December 12, 2012 |
THE WORLD will soon come to an end. Everybody knows that by now. The Mayans predicted the coming cataclysm more than a thousand years ago: Dec. 21, 2012, or, at the latest, Dec. 23. It is strange, then, that "Maya: 2012 Lords of Time," the exhibit at the University of Pennsylvania Museum of Archaeology and Anthropology, runs through Jan. 13. Clearly, a major scheduling error has occurred. The Maya were an ancient civilization that flourished in what is now Central America and southern Mexico.
November 16, 2004 |
Rick Brunson has never been guaranteed anything in the NBA, most notably a contract. The 1995 Temple graduate has been a true survivor, living a year-to-year NBA existence, which is now in its eighth season. Brunson, 32, a reserve point guard with the Los Angeles Clippers, has played for six teams, including two, the New York Knicks and Chicago Bulls, twice. He also has played for the same coach, Mike Dunleavy, in two cities. With all that movement, one thing has remained a constant in Brunson's career: the lack of a fully-guaranteed contract to start a season.
May 24, 1994 |
Those elusive deer. Even Air Force pilots with infrared sensors couldn't quite get a handle on them. Any area residents who were sitting on the edges of their seats waiting for the results of the aerial deer survey taken in March will just have to sit back, kick up their feet and sleep through the summer. The much-awaited deer count is not to be - at least not until next fall, when the leaves have dropped and AirScan Inc. can survey the barren ground again for the area's newest nemesis and record it on videotape.
October 24, 1990 |
Boxing is a brutal sport. The fighters get battered, busted and beaten - and then they have to step into the ring. The latest atrocity has been committed against Evander Holyfield, the No. 1 contender, who will meet James "Buster" Douglas, the undisputed heavyweight champion, tomorrow night at the Mirage. Holyfield has reached an agreement that, if he wins, commits him to fight George Foreman next year. But the three sanctioning bodies have ruled that no matter who emerges as the winner tomorrow night, the next man in line for a title bout must be Mike Tyson.
July 11, 1990 |
Saying he would miss coaching too much to leave it, Chuck Daly announced yesterday that he was declining an offer from network television and would try to lead the Detroit Pistons to a third consecutive NBA championship. "I really don't know anything else," Daly said at a news conference in Auburn Hills, Mich. "This is what I've always done. I'm a basketball coach. " General manager Jack McCloskey said Daly would return for an eighth season under a new multiyear contract. Details were undisclosed.
February 28, 1990 |
When Mike Tyson floored James "Buster" Douglas in the eighth round of their historic fight on Feb. 11 in Tokyo, the challenger got up at the count of nine. As it turned out, however, Douglas survived one shelling only to face another - this one from promoter Don King, who was sitting at ringside. When Douglas went down, King got up, screaming joyously, "Fight's over! Fight's over! We won! We won!" About eight seconds later, King canceled his victory celebration, his joy turning to disbelief and then to rage.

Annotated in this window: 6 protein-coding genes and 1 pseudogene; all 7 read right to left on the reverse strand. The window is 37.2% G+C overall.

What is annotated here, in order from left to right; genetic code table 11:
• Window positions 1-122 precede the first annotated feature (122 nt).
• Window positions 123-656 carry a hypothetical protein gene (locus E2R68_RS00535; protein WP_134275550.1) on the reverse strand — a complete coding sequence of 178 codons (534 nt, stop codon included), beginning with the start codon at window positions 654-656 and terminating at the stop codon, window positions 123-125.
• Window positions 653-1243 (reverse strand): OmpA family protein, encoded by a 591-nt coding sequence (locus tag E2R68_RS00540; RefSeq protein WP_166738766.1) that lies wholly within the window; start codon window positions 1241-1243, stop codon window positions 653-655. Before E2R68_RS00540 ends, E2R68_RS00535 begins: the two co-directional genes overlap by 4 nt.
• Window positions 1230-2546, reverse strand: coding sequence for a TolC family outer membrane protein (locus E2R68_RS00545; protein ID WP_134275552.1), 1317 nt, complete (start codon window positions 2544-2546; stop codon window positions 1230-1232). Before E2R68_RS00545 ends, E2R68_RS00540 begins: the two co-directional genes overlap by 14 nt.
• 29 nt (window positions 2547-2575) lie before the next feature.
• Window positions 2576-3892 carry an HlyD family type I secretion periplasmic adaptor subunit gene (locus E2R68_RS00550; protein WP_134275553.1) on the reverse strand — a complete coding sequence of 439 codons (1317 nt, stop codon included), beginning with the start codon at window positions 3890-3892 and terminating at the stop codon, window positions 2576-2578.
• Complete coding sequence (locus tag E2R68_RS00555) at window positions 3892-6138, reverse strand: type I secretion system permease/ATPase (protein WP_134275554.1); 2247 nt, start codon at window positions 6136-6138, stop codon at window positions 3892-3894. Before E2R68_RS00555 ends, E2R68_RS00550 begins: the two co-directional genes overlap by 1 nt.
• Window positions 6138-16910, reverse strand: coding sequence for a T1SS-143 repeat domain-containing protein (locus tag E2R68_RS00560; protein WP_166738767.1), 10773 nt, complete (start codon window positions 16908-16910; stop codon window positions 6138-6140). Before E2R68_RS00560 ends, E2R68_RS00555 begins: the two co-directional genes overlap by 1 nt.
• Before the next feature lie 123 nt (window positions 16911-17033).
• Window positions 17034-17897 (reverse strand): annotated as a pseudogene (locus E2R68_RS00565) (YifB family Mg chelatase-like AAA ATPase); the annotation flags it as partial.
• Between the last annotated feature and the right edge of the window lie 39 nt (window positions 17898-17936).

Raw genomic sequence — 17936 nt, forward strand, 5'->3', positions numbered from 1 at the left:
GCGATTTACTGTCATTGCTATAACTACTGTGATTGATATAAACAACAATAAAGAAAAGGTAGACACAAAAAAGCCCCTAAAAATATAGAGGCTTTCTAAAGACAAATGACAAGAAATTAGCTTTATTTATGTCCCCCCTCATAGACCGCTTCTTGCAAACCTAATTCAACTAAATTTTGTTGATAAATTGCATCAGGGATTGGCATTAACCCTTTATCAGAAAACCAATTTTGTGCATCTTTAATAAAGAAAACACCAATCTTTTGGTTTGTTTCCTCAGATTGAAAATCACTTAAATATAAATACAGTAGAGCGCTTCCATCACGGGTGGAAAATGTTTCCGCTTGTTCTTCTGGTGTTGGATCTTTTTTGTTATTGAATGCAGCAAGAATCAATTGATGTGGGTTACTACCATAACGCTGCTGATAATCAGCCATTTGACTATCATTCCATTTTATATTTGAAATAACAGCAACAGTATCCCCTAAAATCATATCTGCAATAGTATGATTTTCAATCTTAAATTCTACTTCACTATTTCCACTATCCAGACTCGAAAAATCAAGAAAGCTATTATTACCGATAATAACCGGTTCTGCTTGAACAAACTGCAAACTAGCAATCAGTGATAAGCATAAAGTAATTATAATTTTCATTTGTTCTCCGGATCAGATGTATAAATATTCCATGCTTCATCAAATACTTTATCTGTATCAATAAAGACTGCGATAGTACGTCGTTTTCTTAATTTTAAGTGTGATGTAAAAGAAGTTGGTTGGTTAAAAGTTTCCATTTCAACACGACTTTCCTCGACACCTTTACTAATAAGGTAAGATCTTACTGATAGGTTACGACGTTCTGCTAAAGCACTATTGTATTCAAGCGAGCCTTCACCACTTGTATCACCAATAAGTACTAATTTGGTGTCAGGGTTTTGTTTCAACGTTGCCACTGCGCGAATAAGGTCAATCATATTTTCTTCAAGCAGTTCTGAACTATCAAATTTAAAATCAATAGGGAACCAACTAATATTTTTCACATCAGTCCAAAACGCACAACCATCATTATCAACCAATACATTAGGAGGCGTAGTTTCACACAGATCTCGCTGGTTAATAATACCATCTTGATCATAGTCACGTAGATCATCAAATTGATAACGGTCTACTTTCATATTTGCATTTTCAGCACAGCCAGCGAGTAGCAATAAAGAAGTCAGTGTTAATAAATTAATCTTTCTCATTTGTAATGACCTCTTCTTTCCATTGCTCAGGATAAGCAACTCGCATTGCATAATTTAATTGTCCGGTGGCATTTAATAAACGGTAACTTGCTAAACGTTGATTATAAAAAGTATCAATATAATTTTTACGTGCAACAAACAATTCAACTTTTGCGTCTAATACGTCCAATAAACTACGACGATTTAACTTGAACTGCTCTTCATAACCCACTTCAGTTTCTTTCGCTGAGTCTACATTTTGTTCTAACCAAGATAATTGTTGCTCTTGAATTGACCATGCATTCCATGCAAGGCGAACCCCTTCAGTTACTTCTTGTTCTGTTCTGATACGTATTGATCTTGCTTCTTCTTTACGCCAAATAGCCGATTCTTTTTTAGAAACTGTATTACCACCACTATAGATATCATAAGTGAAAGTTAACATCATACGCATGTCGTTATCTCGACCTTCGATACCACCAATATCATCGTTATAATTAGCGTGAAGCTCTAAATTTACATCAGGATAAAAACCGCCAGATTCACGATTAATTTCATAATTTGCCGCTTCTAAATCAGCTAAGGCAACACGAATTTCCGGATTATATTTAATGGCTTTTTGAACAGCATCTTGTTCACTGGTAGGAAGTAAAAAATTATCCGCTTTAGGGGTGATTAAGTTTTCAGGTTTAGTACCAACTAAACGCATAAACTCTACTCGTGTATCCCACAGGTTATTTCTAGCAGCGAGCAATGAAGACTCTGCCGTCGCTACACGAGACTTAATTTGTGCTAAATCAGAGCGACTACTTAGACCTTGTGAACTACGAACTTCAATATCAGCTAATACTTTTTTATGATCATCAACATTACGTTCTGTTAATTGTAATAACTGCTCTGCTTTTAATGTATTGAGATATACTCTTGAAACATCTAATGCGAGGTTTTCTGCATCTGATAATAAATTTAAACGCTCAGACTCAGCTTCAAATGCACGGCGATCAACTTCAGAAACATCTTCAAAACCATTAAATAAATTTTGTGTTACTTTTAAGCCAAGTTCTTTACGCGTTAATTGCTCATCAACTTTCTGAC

February 19, 1990 |
If there's anything more gratifying than seeing a Don King hustle blow up in his face, it's seeing it happen twice in little more than a week. New heavyweight champ James "Buster" Douglas did it again yesterday when his manager announced Buster will make his first title defense in September against number-one contender Evander Holyfield, thus giving ex-champ Mike Tyson at least a year to ponder the folly of his association with King. Sure, the choice will cost Douglas a share of what would have been the richest gate in boxing history.
February 14, 1990 |
After two astonishing victories - one in the ring, the other in the boardrooms of the wheelers and dealers - James "Buster" Douglas is relieved. He is relieved that he can start preparing for his first title defense. More than that, however, he is relieved that he has a title to defend. In what had to qualify as the second-biggest surprise of the week, the World Boxing Council and the World Boxing Association yesterday ruled that Douglas should be recognized as the undisputed heavyweight champion.
February 13, 1990
When a boxing match ends with one of the contenders flat on his back, the outcome usually isn't in doubt. Not so on Sunday, when James "Buster" Douglas sent Mike Tyson to dreamland in the 10th round of their fight in Tokyo for the heavyweight championship. Officials of the World Boxing Association (WBA) and the World Boxing Council (WBC), two of the three sanctioning bodies in professional boxing, have refused to accept the outcome - this because of a referee's mistake in giving Mr. Douglas a "long count" when he was floored by Mr. Tyson in round 8. To people who watched the fight it was clear Mr. Douglas could have gotten to his feet in time if the ref had counted correctly.
February 12, 1990 |
If those sensitive souls who periodically seek to abolish boxing had any smarts, they'd sit back and let "Promoter" Don King do it for them. King damaged the so-called sweet science more over the weekend than a succession of abolitionists dating back to Estes Kefauver, the U.S. senator from Tennessee who used a 1960 congressional witch hunt into boxing to revive his waning political career. For starters, the ever-greedy King led supposedly indestructible heavyweight champion Mike Tyson to a stunning knockout loss by James "Buster" Douglas, a guy who wasn't expected to provide even a decent tuneup for Tyson's June 18 defense against top contender Evander Holyfield.